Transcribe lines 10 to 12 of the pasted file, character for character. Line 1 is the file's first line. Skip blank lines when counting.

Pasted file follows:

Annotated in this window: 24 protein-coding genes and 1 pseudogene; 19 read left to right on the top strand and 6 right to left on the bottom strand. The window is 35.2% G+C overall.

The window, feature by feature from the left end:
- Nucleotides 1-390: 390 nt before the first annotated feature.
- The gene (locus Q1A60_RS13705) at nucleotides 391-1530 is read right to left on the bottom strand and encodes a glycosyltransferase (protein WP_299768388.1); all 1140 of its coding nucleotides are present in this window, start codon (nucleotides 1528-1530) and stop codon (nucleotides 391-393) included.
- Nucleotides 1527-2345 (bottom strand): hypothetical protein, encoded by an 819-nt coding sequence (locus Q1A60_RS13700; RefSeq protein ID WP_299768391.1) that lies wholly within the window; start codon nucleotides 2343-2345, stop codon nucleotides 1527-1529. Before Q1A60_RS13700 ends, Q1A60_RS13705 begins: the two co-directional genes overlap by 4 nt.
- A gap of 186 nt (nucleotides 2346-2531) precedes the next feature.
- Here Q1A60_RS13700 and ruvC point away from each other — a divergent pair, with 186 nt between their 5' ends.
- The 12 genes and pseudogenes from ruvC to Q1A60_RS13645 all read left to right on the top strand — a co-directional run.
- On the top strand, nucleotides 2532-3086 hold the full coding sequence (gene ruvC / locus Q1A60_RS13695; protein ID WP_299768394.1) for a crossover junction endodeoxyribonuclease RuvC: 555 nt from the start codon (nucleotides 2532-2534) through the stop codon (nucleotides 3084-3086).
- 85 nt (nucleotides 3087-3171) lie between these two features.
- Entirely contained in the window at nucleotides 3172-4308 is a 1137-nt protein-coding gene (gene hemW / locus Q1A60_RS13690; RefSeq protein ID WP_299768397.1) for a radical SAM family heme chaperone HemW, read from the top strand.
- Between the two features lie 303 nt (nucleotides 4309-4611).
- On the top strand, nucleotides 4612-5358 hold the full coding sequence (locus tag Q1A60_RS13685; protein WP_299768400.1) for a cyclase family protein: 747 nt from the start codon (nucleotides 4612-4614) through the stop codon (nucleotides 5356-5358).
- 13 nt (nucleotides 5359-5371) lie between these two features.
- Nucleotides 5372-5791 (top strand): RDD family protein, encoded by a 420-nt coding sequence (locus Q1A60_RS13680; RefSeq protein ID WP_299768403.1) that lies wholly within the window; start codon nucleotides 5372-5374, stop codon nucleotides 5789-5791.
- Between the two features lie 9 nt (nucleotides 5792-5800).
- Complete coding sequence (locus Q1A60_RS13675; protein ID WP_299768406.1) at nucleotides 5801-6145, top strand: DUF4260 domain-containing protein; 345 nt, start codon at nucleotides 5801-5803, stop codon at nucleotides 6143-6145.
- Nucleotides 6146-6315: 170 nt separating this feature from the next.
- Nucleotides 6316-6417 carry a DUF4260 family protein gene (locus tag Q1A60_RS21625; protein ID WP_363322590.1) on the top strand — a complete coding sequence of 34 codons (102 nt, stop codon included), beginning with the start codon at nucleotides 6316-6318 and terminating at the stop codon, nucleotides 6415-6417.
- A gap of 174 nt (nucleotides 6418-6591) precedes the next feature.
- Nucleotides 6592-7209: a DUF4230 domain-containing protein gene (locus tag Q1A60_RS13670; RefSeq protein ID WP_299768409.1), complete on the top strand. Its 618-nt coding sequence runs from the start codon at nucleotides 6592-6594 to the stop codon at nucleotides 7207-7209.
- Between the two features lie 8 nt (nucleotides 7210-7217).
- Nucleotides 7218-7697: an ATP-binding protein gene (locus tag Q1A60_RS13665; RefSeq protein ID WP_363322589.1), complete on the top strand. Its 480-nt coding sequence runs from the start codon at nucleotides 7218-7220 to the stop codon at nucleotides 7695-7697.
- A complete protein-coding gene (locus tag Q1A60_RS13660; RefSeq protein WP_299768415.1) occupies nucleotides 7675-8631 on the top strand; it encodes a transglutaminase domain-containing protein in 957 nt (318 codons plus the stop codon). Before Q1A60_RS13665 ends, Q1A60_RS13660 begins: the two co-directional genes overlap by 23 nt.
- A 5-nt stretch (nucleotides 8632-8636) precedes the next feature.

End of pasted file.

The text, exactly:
- 85 nt (nucleotides 3087-3171) lie between these two features.
- Entirely contained in the window at nucleotides 3172-4308 is a 1137-nt protein-coding gene (gene hemW / locus Q1A60_RS13690; RefSeq protein ID WP_299768397.1) for a radical SAM family heme chaperone HemW, read from the top strand.
- Between the two features lie 303 nt (nucleotides 4309-4611).